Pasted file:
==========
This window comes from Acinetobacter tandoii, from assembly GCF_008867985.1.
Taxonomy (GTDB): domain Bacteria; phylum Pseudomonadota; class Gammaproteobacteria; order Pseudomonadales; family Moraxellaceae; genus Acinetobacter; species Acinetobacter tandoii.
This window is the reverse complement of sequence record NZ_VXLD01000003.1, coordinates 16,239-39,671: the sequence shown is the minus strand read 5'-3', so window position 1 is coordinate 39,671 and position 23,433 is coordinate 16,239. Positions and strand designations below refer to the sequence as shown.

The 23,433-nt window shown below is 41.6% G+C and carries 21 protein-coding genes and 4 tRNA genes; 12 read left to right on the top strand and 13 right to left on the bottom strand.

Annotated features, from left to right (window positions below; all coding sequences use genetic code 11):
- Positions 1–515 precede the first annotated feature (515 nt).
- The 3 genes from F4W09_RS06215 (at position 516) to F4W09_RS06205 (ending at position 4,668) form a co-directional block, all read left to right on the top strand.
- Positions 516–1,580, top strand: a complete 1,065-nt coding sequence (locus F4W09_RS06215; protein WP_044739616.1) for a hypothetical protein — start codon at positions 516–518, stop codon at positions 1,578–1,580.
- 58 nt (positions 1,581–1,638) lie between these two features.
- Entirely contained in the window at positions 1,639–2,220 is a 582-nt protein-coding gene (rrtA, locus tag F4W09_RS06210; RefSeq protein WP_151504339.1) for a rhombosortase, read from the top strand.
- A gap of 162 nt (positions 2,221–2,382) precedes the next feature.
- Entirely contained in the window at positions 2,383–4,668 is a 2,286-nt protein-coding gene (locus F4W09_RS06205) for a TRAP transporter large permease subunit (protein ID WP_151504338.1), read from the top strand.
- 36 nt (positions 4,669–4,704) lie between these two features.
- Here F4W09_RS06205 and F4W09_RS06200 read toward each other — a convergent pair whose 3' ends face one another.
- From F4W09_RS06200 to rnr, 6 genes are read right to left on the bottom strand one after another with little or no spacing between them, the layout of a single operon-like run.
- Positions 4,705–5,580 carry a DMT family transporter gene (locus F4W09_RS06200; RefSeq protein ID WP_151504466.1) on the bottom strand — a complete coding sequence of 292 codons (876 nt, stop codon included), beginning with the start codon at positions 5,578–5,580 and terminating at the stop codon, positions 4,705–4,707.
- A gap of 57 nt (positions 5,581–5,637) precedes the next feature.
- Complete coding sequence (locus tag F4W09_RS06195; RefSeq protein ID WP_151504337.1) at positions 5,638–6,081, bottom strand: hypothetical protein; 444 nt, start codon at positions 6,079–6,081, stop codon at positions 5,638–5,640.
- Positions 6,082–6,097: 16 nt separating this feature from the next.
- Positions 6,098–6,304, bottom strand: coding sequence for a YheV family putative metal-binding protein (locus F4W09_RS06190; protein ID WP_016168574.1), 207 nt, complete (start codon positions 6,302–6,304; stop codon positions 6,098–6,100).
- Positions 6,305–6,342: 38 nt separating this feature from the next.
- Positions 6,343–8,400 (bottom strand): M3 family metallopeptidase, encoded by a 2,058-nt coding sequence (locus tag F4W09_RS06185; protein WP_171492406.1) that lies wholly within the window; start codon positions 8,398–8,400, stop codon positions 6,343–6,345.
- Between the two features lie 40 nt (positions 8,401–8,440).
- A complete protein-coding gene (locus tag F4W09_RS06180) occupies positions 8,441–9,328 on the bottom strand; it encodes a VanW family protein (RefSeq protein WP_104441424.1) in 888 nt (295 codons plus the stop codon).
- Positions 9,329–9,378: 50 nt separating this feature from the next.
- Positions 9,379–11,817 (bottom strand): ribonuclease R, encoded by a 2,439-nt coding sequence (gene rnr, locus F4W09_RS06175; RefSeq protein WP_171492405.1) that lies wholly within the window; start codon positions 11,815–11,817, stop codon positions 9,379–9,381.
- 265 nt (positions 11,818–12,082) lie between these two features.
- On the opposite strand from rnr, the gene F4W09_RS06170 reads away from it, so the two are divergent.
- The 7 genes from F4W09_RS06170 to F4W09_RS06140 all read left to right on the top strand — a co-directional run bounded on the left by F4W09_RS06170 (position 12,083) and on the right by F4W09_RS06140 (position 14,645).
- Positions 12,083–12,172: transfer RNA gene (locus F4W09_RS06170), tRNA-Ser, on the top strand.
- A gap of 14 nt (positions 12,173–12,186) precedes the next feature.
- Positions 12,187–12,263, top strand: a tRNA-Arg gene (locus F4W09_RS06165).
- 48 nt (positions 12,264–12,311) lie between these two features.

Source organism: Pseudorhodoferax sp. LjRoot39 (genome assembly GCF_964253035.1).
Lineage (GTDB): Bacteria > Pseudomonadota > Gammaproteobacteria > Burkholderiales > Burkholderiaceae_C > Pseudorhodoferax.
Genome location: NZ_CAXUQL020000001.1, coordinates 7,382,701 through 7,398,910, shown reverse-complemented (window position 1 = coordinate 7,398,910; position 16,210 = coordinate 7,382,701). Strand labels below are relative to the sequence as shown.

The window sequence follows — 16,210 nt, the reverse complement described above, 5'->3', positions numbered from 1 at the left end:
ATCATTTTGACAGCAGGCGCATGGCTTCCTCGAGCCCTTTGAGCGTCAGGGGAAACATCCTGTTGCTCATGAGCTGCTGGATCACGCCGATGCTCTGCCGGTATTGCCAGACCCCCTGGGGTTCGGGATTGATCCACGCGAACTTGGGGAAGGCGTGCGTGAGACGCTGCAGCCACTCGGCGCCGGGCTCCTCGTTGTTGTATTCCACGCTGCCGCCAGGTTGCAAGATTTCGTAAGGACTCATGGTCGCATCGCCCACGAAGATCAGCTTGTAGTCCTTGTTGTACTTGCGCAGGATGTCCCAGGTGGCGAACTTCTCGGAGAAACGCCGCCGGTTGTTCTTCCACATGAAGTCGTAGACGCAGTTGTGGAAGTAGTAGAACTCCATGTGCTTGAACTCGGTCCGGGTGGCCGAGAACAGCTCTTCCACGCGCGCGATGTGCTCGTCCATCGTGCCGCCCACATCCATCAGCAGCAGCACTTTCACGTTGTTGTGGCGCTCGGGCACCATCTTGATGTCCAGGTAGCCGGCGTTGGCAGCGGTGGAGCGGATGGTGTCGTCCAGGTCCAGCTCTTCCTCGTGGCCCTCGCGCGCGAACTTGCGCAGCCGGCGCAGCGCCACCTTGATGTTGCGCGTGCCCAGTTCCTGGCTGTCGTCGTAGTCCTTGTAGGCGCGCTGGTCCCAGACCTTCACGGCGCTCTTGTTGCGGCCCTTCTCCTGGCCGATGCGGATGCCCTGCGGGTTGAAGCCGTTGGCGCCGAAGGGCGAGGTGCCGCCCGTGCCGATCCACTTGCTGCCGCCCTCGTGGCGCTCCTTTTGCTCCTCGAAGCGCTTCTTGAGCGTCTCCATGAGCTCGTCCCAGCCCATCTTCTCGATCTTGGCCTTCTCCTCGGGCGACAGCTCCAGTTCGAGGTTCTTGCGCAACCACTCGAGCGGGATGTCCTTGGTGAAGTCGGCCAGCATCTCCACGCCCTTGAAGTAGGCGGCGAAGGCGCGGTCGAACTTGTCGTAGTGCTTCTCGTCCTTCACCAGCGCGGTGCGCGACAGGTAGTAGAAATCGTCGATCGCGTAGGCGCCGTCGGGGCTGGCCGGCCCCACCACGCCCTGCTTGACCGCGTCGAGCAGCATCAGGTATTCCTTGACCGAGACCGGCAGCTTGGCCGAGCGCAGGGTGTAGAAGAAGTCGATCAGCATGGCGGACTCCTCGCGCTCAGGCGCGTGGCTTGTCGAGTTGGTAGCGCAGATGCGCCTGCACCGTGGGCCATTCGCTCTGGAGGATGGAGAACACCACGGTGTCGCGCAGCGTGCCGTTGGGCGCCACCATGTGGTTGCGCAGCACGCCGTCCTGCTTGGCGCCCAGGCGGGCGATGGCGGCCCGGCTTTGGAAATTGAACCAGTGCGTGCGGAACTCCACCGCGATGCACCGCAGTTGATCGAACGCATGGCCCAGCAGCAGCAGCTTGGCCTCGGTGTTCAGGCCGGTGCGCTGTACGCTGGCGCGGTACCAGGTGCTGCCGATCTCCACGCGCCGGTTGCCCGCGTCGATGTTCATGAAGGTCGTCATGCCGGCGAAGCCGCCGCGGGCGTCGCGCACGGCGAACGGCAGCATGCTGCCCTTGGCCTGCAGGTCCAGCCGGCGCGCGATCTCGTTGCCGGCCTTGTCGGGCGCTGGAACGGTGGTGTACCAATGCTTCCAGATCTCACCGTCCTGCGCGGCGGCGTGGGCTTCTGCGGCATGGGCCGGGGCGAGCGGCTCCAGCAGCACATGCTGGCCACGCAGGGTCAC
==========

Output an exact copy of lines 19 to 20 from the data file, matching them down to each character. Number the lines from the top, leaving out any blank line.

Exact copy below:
- Positions 6,082–6,097: 16 nt separating this feature from the next.
- Positions 6,098–6,304, bottom strand: coding sequence for a YheV family putative metal-binding protein (locus F4W09_RS06190; protein ID WP_016168574.1), 207 nt, complete (start codon positions 6,302–6,304; stop codon positions 6,098–6,100).